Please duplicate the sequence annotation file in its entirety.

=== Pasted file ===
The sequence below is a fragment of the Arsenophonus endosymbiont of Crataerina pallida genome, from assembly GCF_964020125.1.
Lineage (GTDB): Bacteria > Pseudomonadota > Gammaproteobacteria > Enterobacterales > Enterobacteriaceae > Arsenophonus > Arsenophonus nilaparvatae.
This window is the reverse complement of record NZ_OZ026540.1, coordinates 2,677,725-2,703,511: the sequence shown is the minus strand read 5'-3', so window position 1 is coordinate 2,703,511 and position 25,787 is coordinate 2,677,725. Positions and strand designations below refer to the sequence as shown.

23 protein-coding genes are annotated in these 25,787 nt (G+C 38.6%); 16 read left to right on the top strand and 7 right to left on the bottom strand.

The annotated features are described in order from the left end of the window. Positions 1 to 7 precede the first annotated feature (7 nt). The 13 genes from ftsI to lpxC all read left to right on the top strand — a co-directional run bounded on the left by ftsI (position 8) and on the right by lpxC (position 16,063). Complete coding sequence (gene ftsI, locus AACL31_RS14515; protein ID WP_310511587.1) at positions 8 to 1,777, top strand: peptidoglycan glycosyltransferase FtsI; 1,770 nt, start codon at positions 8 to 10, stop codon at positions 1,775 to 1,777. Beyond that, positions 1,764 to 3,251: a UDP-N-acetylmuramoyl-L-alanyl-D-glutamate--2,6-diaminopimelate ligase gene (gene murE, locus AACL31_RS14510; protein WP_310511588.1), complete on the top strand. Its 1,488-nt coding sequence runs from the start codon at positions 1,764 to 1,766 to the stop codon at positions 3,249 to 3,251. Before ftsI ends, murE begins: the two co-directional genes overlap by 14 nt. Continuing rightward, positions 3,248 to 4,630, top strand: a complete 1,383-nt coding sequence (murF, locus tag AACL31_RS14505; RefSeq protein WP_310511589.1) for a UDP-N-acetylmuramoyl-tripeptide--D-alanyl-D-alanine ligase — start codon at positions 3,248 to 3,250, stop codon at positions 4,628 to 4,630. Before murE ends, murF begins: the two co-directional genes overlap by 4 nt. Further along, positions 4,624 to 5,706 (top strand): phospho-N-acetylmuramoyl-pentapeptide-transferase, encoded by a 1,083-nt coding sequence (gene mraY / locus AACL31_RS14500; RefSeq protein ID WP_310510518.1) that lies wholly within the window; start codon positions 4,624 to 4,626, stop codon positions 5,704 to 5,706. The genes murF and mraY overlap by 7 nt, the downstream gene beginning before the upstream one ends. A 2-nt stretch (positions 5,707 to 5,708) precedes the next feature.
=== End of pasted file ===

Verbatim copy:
The sequence below is a fragment of the Arsenophonus endosymbiont of Crataerina pallida genome, from assembly GCF_964020125.1.
Lineage (GTDB): Bacteria > Pseudomonadota > Gammaproteobacteria > Enterobacterales > Enterobacteriaceae > Arsenophonus > Arsenophonus nilaparvatae.
This window is the reverse complement of record NZ_OZ026540.1, coordinates 2,677,725-2,703,511: the sequence shown is the minus strand read 5'-3', so window position 1 is coordinate 2,703,511 and position 25,787 is coordinate 2,677,725. Positions and strand designations below refer to the sequence as shown.

23 protein-coding genes are annotated in these 25,787 nt (G+C 38.6%); 16 read left to right on the top strand and 7 right to left on the bottom strand.

The annotated features are described in order from the left end of the window. Positions 1 to 7 precede the first annotated feature (7 nt). The 13 genes from ftsI to lpxC all read left to right on the top strand — a co-directional run bounded on the left by ftsI (position 8) and on the right by lpxC (position 16,063). Complete coding sequence (gene ftsI, locus AACL31_RS14515; protein ID WP_310511587.1) at positions 8 to 1,777, top strand: peptidoglycan glycosyltransferase FtsI; 1,770 nt, start codon at positions 8 to 10, stop codon at positions 1,775 to 1,777. Beyond that, positions 1,764 to 3,251: a UDP-N-acetylmuramoyl-L-alanyl-D-glutamate--2,6-diaminopimelate ligase gene (gene murE, locus AACL31_RS14510; protein WP_310511588.1), complete on the top strand. Its 1,488-nt coding sequence runs from the start codon at positions 1,764 to 1,766 to the stop codon at positions 3,249 to 3,251. Before ftsI ends, murE begins: the two co-directional genes overlap by 14 nt. Continuing rightward, positions 3,248 to 4,630, top strand: a complete 1,383-nt coding sequence (murF, locus tag AACL31_RS14505; RefSeq protein WP_310511589.1) for a UDP-N-acetylmuramoyl-tripeptide--D-alanyl-D-alanine ligase — start codon at positions 3,248 to 3,250, stop codon at positions 4,628 to 4,630. Before murE ends, murF begins: the two co-directional genes overlap by 4 nt. Further along, positions 4,624 to 5,706 (top strand): phospho-N-acetylmuramoyl-pentapeptide-transferase, encoded by a 1,083-nt coding sequence (gene mraY / locus AACL31_RS14500; RefSeq protein ID WP_310510518.1) that lies wholly within the window; start codon positions 4,624 to 4,626, stop codon positions 5,704 to 5,706. The genes murF and mraY overlap by 7 nt, the downstream gene beginning before the upstream one ends. A 2-nt stretch (positions 5,707 to 5,708) precedes the next feature.